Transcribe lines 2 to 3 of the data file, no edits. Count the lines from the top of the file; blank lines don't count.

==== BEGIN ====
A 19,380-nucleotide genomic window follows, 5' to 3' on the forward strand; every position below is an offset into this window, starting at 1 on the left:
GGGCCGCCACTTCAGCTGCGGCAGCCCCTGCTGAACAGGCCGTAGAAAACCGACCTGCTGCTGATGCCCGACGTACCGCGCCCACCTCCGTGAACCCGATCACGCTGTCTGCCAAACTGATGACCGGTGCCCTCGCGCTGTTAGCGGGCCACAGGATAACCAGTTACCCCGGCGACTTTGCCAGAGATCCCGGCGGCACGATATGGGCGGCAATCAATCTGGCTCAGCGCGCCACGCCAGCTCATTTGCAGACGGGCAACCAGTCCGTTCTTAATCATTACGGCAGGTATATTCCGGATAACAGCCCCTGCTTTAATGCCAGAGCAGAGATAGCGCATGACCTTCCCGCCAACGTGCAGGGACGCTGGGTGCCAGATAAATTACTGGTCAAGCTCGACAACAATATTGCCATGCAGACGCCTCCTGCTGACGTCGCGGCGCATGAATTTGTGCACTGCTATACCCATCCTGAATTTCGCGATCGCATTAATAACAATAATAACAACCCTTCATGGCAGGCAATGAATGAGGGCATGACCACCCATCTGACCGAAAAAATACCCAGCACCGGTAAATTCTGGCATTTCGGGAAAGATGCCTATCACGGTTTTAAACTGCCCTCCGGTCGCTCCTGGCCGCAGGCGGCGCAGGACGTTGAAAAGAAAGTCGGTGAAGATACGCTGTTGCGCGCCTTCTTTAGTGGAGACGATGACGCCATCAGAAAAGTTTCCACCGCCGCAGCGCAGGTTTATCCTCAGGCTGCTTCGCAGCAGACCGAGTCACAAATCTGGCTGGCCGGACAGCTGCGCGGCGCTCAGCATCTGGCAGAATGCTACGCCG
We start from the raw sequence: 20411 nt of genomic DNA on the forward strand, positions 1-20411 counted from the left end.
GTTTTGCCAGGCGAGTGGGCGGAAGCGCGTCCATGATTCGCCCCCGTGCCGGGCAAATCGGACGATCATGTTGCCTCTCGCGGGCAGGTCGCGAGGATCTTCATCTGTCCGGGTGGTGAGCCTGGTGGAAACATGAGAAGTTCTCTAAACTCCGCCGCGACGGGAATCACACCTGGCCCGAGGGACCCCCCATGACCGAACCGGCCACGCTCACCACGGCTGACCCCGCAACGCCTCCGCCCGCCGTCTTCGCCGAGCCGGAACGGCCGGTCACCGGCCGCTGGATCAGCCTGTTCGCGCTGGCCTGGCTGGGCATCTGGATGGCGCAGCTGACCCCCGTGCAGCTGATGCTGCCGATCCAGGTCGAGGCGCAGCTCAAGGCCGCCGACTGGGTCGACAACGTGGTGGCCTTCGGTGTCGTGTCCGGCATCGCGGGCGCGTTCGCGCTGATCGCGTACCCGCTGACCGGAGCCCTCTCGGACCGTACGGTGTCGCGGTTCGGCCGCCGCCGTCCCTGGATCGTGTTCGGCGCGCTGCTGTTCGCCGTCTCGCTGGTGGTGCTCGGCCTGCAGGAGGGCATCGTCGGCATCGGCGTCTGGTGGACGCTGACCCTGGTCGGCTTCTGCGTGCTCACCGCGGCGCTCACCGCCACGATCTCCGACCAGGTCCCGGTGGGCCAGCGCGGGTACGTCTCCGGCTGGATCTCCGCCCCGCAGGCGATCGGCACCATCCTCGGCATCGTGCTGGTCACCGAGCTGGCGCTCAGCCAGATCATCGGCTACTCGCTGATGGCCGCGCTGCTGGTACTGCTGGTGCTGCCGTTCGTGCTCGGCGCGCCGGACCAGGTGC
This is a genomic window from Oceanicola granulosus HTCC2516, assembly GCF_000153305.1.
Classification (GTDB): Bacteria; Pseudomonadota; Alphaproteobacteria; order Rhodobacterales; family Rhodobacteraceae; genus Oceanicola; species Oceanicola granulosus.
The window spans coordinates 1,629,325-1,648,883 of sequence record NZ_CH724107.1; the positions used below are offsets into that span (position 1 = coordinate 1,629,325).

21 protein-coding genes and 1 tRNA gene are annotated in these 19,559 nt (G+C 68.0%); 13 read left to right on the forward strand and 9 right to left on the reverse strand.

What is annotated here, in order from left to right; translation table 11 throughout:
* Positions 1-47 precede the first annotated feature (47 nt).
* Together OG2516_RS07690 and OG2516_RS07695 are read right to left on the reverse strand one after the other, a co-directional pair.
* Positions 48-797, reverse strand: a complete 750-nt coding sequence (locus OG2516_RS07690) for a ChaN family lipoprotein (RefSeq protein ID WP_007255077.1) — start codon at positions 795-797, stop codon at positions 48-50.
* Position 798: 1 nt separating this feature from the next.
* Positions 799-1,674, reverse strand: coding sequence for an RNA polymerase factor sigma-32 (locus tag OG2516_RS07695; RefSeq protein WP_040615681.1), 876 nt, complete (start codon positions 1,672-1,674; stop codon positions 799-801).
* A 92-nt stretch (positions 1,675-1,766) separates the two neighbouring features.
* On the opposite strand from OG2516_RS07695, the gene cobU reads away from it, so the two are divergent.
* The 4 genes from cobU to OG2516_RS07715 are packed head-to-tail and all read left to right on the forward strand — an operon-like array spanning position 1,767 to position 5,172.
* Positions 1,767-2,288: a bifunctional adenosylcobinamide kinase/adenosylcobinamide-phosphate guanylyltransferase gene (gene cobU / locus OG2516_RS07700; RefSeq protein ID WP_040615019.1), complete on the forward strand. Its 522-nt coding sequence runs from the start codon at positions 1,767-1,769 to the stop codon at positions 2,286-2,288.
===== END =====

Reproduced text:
GGGCCGCCACTTCAGCTGCGGCAGCCCCTGCTGAACAGGCCGTAGAAAACCGACCTGCTGCTGATGCCCGACGTACCGCGCCCACCTCCGTGAACCCGATCACGCTGTCTGCCAAACTGATGACCGGTGCCCTCGCGCTGTTAGCGGGCCACAGGATAACCAGTTACCCCGGCGACTTTGCCAGAGATCCCGGCGGCACGATATGGGCGGCAATCAATCTGGCTCAGCGCGCCACGCCAGCTCATTTGCAGACGGGCAACCAGTCCGTTCTTAATCATTACGGCAGGTATATTCCGGATAACAGCCCCTGCTTTAATGCCAGAGCAGAGATAGCGCATGACCTTCCCGCCAACGTGCAGGGACGCTGGGTGCCAGATAAATTACTGGTCAAGCTCGACAACAATATTGCCATGCAGACGCCTCCTGCTGACGTCGCGGCGCATGAATTTGTGCACTGCTATACCCATCCTGAATTTCGCGATCGCATTAATAACAATAATAACAACCCTTCATGGCAGGCAATGAATGAGGGCATGACCACCCATCTGACCGAAAAAATACCCAGCACCGGTAAATTCTGGCATTTCGGGAAAGATGCCTATCACGGTTTTAAACTGCCCTCCGGTCGCTCCTGGCCGCAGGCGGCGCAGGACGTTGAAAAGAAAGTCGGTGAAGATACGCTGTTGCGCGCCTTCTTTAGTGGAGACGATGACGCCATCAGAAAAGTTTCCACCGCCGCAGCGCAGGTTTATCCTCAGGCTGCTTCGCAGCAGACCGAGTCACAAATCTGGCTGGCCGGACAGCTGCGCGGCGCTCAGCATCTGGCAGAATGCTACGCCG
We start from the raw sequence: 20411 nt of genomic DNA on the forward strand, positions 1-20411 counted from the left end.